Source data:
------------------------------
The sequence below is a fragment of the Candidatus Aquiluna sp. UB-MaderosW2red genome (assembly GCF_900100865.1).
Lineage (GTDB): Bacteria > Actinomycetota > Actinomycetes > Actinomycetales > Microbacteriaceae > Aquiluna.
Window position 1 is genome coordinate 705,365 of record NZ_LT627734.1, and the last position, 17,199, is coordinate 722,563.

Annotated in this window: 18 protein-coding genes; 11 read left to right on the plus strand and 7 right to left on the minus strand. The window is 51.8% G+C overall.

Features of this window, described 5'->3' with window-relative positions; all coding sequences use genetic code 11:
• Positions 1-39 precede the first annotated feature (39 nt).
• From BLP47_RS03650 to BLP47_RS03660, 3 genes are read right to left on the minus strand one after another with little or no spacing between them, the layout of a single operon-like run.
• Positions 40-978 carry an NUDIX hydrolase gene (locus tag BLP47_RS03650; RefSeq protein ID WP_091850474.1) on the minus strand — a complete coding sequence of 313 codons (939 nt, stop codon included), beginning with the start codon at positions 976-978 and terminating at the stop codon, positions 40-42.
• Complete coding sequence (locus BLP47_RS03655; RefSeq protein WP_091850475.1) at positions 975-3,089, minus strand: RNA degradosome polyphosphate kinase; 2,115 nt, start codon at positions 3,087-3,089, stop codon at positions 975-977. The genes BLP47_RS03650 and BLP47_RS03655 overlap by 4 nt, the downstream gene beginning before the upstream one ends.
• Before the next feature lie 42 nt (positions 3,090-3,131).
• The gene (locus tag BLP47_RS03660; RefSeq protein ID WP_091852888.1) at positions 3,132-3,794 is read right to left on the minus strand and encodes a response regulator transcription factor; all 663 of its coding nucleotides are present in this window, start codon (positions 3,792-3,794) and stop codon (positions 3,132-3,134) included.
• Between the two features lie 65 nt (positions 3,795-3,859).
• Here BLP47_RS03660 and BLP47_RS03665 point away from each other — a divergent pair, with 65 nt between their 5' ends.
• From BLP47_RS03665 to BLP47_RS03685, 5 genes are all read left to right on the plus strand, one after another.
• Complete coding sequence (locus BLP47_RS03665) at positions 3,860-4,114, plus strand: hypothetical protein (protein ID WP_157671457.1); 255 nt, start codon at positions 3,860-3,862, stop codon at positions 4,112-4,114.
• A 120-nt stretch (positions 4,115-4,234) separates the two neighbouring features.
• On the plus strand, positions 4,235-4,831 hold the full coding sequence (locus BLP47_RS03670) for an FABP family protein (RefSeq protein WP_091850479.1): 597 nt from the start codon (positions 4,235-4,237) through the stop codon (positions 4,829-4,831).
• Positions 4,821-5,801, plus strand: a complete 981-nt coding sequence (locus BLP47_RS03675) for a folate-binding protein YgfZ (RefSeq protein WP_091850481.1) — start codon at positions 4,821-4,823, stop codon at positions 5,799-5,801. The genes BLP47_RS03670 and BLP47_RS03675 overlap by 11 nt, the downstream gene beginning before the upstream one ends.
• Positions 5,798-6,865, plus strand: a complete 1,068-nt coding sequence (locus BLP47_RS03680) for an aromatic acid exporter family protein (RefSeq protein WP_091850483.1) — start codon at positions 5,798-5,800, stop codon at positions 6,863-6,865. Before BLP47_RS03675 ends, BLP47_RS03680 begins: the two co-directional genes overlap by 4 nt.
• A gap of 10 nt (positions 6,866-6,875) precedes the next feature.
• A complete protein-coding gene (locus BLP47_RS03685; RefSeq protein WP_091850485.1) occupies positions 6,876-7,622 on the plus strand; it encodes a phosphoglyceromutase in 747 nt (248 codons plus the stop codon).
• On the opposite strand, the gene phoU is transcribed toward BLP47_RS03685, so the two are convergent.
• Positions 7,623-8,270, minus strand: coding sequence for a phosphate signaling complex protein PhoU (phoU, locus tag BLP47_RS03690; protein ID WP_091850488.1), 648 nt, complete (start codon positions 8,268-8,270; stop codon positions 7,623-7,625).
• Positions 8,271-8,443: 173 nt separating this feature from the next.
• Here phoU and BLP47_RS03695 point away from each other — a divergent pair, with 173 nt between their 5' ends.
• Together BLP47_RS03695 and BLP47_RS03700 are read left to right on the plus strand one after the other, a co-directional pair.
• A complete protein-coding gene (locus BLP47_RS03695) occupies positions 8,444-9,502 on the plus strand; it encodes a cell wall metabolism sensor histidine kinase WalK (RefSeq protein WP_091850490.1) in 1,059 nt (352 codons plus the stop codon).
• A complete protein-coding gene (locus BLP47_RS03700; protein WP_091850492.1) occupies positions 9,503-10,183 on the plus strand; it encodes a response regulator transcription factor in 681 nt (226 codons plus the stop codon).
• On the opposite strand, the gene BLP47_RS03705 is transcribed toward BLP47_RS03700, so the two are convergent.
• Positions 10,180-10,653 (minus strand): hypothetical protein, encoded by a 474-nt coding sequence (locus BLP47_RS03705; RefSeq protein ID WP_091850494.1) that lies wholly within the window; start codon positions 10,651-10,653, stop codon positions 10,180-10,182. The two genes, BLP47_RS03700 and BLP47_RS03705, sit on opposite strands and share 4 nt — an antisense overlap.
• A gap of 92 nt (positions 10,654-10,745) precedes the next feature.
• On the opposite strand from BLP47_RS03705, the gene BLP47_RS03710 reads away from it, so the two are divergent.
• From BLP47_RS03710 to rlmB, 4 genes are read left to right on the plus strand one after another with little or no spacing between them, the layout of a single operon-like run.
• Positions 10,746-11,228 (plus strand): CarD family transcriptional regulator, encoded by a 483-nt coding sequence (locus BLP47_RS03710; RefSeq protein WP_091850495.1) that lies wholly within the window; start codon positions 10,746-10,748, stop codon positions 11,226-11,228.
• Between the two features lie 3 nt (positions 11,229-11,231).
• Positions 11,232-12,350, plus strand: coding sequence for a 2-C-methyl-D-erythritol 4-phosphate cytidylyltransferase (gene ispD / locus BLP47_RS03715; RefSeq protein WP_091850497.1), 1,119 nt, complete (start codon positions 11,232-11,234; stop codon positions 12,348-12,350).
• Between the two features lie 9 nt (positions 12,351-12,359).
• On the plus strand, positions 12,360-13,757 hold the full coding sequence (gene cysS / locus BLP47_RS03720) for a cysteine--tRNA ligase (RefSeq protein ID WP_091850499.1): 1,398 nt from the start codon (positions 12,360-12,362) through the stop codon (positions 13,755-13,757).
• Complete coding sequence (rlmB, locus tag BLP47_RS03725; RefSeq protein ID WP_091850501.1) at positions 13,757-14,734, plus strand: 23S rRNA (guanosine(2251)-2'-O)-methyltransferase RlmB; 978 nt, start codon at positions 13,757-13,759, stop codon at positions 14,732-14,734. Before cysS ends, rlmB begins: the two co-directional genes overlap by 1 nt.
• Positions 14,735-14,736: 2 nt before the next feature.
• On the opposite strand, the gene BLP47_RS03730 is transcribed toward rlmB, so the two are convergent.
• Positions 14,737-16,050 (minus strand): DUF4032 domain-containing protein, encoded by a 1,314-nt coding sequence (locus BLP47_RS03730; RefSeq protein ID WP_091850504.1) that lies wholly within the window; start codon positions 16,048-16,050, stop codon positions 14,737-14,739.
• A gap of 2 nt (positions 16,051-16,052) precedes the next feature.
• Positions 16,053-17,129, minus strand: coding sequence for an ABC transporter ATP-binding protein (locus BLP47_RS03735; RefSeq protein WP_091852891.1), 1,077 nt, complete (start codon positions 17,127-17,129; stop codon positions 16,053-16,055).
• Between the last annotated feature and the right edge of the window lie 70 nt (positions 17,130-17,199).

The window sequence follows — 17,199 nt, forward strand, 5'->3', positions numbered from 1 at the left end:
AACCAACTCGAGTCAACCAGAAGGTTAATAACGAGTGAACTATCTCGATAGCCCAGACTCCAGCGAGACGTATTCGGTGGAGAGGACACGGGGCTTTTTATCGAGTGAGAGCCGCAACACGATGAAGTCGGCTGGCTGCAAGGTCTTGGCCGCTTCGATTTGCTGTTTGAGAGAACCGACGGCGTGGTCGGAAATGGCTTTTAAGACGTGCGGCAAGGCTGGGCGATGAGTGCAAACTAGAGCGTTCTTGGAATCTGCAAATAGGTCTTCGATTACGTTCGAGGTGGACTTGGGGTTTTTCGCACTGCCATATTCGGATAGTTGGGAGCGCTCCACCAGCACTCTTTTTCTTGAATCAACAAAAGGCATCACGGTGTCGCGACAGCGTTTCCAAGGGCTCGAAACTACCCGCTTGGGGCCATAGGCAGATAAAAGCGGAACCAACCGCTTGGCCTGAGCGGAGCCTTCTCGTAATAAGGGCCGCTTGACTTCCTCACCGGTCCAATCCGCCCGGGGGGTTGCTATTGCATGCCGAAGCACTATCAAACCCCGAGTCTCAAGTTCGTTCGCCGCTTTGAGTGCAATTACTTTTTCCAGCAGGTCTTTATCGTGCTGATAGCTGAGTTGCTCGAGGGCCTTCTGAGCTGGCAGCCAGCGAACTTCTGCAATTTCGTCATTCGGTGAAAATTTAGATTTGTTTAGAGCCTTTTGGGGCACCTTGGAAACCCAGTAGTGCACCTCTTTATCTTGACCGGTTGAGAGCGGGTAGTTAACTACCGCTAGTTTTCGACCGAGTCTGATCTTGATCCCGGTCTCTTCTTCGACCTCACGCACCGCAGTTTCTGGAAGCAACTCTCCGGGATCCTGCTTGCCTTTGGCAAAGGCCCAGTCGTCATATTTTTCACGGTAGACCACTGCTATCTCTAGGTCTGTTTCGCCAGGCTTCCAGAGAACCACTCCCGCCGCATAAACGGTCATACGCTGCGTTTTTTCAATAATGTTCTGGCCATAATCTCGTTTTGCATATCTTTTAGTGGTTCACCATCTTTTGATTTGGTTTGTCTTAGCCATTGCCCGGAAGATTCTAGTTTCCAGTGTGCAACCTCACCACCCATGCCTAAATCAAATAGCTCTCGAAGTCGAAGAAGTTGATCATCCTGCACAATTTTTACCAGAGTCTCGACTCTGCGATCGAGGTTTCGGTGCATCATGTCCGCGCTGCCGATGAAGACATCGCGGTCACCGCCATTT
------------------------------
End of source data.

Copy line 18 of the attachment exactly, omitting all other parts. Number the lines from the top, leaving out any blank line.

• Positions 4,821-5,801, plus strand: a complete 981-nt coding sequence (locus BLP47_RS03675) for a folate-binding protein YgfZ (RefSeq protein WP_091850481.1) — start codon at positions 4,821-4,823, stop codon at positions 5,799-5,801. The genes BLP47_RS03670 and BLP47_RS03675 overlap by 11 nt, the downstream gene beginning before the upstream one ends.